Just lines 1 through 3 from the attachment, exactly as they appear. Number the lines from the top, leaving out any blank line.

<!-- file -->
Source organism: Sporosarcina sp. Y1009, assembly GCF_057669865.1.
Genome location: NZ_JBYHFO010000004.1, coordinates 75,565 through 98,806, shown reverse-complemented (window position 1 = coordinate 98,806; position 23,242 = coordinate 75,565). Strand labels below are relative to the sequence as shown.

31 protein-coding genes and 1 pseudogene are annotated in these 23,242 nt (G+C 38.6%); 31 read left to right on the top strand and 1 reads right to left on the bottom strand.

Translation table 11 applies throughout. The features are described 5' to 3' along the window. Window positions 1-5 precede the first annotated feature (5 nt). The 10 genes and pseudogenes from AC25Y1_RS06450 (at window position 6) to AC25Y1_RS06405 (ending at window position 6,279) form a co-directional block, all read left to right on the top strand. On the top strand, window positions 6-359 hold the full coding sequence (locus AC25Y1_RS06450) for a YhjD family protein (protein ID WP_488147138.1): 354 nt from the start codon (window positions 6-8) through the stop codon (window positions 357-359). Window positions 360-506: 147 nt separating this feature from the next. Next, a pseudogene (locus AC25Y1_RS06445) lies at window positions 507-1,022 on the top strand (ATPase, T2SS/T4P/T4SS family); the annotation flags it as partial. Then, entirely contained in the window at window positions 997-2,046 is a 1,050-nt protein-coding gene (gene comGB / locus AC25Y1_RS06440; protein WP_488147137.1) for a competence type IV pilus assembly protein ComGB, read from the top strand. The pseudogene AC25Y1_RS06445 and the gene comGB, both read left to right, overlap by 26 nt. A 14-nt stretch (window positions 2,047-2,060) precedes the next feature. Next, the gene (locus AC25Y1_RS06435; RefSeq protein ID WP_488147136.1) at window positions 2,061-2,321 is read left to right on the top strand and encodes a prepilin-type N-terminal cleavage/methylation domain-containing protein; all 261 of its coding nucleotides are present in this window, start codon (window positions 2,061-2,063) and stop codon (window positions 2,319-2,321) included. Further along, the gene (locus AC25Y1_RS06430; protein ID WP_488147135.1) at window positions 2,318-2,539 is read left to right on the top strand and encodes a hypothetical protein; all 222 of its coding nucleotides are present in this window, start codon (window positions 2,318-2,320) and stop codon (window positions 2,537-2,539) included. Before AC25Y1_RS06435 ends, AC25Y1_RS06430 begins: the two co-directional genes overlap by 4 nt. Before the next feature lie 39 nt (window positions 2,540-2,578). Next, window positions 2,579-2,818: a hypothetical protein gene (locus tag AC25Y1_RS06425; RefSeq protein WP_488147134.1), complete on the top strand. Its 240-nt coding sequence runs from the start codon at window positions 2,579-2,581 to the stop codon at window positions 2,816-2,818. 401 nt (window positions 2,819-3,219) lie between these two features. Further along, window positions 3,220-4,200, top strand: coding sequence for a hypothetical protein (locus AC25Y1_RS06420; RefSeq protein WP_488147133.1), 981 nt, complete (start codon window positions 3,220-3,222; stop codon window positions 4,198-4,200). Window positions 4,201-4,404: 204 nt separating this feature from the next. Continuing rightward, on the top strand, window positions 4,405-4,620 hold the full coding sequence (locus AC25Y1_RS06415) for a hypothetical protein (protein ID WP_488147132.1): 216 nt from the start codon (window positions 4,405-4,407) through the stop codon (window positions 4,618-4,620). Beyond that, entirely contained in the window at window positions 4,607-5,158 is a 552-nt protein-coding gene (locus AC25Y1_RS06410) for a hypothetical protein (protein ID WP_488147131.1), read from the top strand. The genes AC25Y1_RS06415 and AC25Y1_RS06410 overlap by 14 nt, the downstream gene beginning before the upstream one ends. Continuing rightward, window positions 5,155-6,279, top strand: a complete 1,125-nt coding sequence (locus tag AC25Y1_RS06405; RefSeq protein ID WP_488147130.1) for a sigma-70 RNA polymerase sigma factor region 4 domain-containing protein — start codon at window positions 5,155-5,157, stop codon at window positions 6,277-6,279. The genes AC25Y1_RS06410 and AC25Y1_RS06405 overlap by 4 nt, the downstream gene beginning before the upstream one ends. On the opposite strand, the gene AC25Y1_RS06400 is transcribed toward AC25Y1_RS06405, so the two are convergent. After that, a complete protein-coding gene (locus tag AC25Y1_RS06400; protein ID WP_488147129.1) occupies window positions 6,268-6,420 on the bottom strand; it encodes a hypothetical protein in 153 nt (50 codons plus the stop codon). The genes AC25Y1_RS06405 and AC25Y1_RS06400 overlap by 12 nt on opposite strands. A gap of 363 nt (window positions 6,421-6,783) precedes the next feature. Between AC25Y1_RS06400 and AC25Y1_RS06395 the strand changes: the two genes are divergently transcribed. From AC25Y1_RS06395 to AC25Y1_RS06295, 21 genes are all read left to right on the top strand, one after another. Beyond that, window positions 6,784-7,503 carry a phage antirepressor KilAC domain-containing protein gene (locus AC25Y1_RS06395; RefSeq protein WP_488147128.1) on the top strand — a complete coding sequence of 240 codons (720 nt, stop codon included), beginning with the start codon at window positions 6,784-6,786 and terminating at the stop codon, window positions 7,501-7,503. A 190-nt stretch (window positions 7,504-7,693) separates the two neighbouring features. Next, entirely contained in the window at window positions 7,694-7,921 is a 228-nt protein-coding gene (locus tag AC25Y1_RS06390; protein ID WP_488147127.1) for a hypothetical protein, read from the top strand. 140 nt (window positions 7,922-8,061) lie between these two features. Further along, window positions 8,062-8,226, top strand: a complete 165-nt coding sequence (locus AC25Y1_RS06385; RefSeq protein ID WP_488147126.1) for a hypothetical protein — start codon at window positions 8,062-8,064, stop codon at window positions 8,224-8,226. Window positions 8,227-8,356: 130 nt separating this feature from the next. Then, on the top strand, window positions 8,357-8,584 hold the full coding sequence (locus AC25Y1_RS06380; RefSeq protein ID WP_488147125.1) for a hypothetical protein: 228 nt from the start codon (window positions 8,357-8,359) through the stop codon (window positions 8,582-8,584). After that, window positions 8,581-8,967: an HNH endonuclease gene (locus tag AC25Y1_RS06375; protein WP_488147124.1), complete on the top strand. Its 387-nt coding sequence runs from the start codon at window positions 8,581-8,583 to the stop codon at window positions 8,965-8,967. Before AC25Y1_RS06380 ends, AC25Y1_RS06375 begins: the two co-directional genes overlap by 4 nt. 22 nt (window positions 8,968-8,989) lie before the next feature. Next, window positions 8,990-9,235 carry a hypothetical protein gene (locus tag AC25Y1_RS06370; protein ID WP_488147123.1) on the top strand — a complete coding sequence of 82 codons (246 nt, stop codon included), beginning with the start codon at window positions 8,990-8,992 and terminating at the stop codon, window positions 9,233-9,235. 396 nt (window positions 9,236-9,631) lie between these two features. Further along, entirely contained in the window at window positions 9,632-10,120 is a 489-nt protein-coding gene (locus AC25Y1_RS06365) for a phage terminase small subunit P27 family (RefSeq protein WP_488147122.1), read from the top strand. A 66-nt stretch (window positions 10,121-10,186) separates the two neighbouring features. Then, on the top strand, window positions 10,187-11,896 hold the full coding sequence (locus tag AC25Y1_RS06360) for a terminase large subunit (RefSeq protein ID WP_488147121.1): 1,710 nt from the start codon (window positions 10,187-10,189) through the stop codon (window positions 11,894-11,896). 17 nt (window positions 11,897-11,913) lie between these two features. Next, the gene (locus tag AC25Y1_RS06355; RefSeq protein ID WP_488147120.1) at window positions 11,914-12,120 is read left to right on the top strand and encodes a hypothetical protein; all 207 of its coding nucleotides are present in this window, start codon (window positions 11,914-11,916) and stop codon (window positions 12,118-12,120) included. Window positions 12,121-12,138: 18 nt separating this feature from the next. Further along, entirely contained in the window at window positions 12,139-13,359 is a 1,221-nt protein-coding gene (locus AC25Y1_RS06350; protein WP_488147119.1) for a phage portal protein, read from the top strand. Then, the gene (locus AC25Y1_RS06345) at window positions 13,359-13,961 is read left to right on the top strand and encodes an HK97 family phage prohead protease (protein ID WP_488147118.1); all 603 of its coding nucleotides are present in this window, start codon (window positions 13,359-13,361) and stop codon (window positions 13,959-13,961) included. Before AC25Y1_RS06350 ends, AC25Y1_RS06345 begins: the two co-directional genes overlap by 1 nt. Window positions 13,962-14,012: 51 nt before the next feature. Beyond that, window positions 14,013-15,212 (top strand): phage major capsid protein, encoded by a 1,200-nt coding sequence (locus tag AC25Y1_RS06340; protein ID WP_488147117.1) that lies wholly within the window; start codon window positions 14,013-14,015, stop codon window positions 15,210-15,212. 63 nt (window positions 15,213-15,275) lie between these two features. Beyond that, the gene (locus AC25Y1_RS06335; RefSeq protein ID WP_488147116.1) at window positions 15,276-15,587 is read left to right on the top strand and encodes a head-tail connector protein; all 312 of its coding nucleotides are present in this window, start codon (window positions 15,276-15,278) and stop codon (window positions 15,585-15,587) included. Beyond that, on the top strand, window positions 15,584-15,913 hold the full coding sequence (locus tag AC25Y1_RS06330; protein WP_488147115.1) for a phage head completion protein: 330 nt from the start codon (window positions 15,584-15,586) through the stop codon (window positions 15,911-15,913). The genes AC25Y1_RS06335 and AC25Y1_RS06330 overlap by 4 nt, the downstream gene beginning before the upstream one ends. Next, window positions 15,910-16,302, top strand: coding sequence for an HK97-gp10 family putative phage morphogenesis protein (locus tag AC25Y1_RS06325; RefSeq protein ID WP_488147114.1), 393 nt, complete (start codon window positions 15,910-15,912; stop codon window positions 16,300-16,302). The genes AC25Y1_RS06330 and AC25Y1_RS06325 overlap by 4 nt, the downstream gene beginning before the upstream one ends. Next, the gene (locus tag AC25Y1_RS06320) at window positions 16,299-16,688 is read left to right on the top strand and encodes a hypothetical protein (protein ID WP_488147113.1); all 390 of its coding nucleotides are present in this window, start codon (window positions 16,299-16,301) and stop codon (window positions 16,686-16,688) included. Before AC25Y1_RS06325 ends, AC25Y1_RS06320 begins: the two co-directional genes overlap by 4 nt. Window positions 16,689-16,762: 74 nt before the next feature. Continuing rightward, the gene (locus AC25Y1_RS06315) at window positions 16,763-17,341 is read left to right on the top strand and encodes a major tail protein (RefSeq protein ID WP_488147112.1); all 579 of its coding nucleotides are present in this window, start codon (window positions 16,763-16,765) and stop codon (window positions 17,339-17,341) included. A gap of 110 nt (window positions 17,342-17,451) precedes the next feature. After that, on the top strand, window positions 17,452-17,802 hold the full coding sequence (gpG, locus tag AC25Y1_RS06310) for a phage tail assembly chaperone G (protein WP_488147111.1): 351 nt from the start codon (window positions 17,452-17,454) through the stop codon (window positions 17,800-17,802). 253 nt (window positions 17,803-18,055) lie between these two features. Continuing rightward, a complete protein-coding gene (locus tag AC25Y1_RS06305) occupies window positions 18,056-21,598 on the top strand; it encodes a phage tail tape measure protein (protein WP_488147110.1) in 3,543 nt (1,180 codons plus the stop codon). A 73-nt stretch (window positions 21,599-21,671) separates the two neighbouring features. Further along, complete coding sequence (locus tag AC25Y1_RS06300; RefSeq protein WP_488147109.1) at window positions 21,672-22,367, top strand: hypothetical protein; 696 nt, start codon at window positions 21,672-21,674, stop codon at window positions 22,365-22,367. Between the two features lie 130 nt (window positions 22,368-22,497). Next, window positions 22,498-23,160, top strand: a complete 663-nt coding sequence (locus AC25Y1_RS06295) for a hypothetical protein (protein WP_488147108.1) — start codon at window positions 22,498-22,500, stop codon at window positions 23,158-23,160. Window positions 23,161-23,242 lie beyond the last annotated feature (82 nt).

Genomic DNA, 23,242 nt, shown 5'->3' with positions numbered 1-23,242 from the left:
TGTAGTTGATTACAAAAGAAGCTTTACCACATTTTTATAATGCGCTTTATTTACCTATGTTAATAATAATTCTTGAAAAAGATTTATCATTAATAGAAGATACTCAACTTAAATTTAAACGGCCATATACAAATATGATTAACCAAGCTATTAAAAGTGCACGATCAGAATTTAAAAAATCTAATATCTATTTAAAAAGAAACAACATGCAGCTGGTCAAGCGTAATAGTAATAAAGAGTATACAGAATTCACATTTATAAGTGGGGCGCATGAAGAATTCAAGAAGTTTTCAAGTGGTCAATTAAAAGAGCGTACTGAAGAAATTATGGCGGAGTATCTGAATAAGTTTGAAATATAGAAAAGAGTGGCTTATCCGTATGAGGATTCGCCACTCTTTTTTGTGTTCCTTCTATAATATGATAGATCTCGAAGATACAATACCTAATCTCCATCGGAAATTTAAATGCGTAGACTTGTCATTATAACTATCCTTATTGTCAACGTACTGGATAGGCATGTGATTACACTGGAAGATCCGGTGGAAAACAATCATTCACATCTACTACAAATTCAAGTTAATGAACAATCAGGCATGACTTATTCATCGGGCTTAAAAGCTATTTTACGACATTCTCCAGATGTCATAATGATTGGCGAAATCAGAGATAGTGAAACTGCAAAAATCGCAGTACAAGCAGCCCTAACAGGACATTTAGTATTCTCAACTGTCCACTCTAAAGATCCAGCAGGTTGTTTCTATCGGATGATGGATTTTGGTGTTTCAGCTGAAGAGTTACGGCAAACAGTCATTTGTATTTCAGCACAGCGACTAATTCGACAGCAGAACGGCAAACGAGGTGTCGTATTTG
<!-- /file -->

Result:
Source organism: Sporosarcina sp. Y1009, assembly GCF_057669865.1.
Genome location: NZ_JBYHFO010000004.1, coordinates 75,565 through 98,806, shown reverse-complemented (window position 1 = coordinate 98,806; position 23,242 = coordinate 75,565). Strand labels below are relative to the sequence as shown.

31 protein-coding genes and 1 pseudogene are annotated in these 23,242 nt (G+C 38.6%); 31 read left to right on the top strand and 1 reads right to left on the bottom strand.